All for one and one for all is officially an appropriate slogan for the global housing market.
The International Monetary Fund is warning that, because the wealthy are parking money in various homes around the world, the fate of cities’ housing markets are increasingly linked together–meaning that if one takes a hit, it’s becoming more and more likely that other markets will too, as Bloomberg reports.
Why the downward trend? A confluence of factors ranging from Brexit to new taxes and tighter lending rules are combining to drag markets down. From New York to London, Beijing to Sydney, a downward spiral is beginning, albeit the symptoms look different in each city.
In London, properties values have dropped up to a third in some areas as a rush of new luxury apartments hit the market. It’s a familiar story for New Yorkers, who are facing down a massive oversupply in the high-end resi market with 11 percent more apartments on the market this year–or 7,000 units–compared to 2017–and there’s 4,600 more units on the way.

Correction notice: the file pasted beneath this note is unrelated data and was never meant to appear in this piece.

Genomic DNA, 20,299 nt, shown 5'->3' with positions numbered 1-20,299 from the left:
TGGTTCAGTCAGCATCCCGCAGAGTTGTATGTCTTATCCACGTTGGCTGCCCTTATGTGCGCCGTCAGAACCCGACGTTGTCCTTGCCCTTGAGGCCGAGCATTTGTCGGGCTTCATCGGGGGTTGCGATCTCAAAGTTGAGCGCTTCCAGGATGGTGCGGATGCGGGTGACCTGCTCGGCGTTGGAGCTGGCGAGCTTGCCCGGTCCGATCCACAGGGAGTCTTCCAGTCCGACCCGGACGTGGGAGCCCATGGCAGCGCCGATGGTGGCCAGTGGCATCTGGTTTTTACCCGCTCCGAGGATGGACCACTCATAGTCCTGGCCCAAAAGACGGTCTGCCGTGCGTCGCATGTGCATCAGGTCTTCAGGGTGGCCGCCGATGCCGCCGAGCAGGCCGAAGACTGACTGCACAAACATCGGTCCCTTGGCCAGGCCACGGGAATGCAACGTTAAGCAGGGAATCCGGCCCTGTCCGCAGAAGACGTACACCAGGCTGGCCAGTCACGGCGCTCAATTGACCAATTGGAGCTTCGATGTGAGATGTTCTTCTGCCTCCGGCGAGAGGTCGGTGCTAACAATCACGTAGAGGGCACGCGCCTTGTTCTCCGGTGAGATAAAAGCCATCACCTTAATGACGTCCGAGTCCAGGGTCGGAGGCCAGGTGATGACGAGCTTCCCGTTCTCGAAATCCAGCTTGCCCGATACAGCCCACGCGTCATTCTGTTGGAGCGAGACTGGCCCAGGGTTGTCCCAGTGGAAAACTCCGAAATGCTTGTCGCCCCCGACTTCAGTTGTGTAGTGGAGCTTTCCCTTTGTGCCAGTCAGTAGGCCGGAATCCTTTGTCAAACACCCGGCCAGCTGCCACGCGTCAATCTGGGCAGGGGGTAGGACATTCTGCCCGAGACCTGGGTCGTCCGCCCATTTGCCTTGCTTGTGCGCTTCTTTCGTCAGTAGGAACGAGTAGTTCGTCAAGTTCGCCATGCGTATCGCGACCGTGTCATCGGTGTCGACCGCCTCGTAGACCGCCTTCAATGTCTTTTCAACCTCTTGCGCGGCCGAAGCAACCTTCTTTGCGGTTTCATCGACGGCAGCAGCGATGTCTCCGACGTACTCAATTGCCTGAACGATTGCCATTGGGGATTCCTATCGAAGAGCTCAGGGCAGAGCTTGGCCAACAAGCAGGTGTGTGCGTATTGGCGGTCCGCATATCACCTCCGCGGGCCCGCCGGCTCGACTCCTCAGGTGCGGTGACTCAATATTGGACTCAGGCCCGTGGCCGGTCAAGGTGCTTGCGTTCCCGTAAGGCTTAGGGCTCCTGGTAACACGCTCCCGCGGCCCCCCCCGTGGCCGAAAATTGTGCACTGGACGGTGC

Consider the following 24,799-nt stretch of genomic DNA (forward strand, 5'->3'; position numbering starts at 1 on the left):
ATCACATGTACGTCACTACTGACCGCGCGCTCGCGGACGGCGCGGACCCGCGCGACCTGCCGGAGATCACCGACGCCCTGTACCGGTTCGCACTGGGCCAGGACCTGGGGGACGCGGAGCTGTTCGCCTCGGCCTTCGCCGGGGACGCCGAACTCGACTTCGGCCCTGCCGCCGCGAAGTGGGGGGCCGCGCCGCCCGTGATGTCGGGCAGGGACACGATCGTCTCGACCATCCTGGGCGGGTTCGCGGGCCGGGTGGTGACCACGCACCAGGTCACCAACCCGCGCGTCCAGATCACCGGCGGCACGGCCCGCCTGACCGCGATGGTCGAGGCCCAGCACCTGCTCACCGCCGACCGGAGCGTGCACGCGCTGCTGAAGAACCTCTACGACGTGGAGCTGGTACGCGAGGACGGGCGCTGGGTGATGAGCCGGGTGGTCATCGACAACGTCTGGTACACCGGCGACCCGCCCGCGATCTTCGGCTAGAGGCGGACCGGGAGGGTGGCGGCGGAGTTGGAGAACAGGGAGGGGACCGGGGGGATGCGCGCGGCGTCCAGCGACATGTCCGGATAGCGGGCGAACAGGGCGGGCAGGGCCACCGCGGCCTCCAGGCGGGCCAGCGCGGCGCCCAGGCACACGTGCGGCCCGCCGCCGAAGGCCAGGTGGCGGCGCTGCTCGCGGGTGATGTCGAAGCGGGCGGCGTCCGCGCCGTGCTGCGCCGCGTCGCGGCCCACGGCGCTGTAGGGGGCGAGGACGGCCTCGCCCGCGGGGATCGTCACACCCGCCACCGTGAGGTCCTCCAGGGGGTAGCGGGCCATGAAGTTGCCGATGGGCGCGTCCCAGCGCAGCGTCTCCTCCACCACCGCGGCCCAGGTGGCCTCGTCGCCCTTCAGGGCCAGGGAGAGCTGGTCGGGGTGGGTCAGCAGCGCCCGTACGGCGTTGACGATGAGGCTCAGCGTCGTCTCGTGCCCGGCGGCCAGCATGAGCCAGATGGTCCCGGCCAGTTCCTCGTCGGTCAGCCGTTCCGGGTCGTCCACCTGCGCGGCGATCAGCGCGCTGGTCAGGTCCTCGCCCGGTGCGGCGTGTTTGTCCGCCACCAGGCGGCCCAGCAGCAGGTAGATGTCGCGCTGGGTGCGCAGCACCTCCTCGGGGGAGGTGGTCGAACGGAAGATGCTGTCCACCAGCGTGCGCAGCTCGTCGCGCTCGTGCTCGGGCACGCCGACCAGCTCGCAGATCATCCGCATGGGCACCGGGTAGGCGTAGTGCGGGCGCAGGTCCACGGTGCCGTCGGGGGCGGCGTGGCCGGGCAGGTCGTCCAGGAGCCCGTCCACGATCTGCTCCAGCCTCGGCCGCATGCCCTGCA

Meanwhile, in Beijing, government intervention is saddling the market with red tape that’s sent sales to a record low and wound up with older homes selling for higher prices than brand-new product.
Finally, in Sydney, tighter controls on borrowing have slowed hurried investors leaving many wondering what’s the rush to buy into one of the world’s most expensive markets. [Bloomberg]